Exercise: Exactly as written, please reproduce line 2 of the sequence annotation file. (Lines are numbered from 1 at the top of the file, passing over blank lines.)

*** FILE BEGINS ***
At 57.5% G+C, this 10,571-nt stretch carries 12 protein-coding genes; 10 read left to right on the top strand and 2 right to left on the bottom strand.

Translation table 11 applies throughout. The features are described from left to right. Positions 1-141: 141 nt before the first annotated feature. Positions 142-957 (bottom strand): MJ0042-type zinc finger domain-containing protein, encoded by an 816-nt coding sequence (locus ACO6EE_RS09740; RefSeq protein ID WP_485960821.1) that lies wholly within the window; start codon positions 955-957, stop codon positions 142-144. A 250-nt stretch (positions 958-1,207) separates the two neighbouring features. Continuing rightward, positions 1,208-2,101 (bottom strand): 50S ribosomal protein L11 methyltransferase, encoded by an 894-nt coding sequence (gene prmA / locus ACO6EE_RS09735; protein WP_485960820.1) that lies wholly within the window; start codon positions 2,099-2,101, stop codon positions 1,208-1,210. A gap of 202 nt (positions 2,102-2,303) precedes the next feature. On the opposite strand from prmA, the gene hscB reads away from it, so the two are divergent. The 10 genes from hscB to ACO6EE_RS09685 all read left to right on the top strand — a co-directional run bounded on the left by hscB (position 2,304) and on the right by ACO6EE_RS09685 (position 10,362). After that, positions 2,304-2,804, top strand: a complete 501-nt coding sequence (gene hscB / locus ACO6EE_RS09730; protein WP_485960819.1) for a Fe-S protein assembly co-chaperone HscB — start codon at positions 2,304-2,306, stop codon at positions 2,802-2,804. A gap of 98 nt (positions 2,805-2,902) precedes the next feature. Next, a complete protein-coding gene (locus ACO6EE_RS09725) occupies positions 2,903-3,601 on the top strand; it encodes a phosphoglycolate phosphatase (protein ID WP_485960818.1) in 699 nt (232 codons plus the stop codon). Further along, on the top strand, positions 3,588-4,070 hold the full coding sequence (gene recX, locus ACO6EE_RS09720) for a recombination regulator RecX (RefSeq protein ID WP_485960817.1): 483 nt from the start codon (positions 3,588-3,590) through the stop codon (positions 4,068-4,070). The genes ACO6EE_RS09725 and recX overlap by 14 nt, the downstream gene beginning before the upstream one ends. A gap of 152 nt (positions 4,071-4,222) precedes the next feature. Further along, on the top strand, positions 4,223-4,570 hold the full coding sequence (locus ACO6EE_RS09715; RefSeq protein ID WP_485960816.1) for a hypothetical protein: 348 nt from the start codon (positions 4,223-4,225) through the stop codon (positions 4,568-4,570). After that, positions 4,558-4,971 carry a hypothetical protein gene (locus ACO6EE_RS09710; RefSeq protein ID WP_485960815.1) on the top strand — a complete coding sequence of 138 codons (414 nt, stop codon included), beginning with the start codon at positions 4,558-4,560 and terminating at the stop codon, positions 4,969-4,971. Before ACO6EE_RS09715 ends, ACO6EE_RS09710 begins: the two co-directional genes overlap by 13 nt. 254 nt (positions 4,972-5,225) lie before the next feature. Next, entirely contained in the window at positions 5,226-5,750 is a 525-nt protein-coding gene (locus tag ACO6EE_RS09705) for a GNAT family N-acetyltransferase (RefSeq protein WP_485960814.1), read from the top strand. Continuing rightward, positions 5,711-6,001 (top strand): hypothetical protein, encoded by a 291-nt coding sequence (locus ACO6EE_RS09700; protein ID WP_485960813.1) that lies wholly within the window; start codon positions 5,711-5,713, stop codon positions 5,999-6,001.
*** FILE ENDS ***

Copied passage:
Translation table 11 applies throughout. The features are described from left to right. Positions 1-141: 141 nt before the first annotated feature. Positions 142-957 (bottom strand): MJ0042-type zinc finger domain-containing protein, encoded by an 816-nt coding sequence (locus ACO6EE_RS09740; RefSeq protein ID WP_485960821.1) that lies wholly within the window; start codon positions 955-957, stop codon positions 142-144. A 250-nt stretch (positions 958-1,207) separates the two neighbouring features. Continuing rightward, positions 1,208-2,101 (bottom strand): 50S ribosomal protein L11 methyltransferase, encoded by an 894-nt coding sequence (gene prmA / locus ACO6EE_RS09735; protein WP_485960820.1) that lies wholly within the window; start codon positions 2,099-2,101, stop codon positions 1,208-1,210. A gap of 202 nt (positions 2,102-2,303) precedes the next feature. On the opposite strand from prmA, the gene hscB reads away from it, so the two are divergent. The 10 genes from hscB to ACO6EE_RS09685 all read left to right on the top strand — a co-directional run bounded on the left by hscB (position 2,304) and on the right by ACO6EE_RS09685 (position 10,362). After that, positions 2,304-2,804, top strand: a complete 501-nt coding sequence (gene hscB / locus ACO6EE_RS09730; protein WP_485960819.1) for a Fe-S protein assembly co-chaperone HscB — start codon at positions 2,304-2,306, stop codon at positions 2,802-2,804. A gap of 98 nt (positions 2,805-2,902) precedes the next feature. Next, a complete protein-coding gene (locus ACO6EE_RS09725) occupies positions 2,903-3,601 on the top strand; it encodes a phosphoglycolate phosphatase (protein ID WP_485960818.1) in 699 nt (232 codons plus the stop codon). Further along, on the top strand, positions 3,588-4,070 hold the full coding sequence (gene recX, locus ACO6EE_RS09720) for a recombination regulator RecX (RefSeq protein ID WP_485960817.1): 483 nt from the start codon (positions 3,588-3,590) through the stop codon (positions 4,068-4,070). The genes ACO6EE_RS09725 and recX overlap by 14 nt, the downstream gene beginning before the upstream one ends. A gap of 152 nt (positions 4,071-4,222) precedes the next feature. Further along, on the top strand, positions 4,223-4,570 hold the full coding sequence (locus ACO6EE_RS09715; RefSeq protein ID WP_485960816.1) for a hypothetical protein: 348 nt from the start codon (positions 4,223-4,225) through the stop codon (positions 4,568-4,570). After that, positions 4,558-4,971 carry a hypothetical protein gene (locus ACO6EE_RS09710; RefSeq protein ID WP_485960815.1) on the top strand — a complete coding sequence of 138 codons (414 nt, stop codon included), beginning with the start codon at positions 4,558-4,560 and terminating at the stop codon, positions 4,969-4,971. Before ACO6EE_RS09715 ends, ACO6EE_RS09710 begins: the two co-directional genes overlap by 13 nt. 254 nt (positions 4,972-5,225) lie before the next feature. Next, entirely contained in the window at positions 5,226-5,750 is a 525-nt protein-coding gene (locus tag ACO6EE_RS09705) for a GNAT family N-acetyltransferase (RefSeq protein WP_485960814.1), read from the top strand. Continuing rightward, positions 5,711-6,001 (top strand): hypothetical protein, encoded by a 291-nt coding sequence (locus ACO6EE_RS09700; protein ID WP_485960813.1) that lies wholly within the window; start codon positions 5,711-5,713, stop codon positions 5,999-6,001.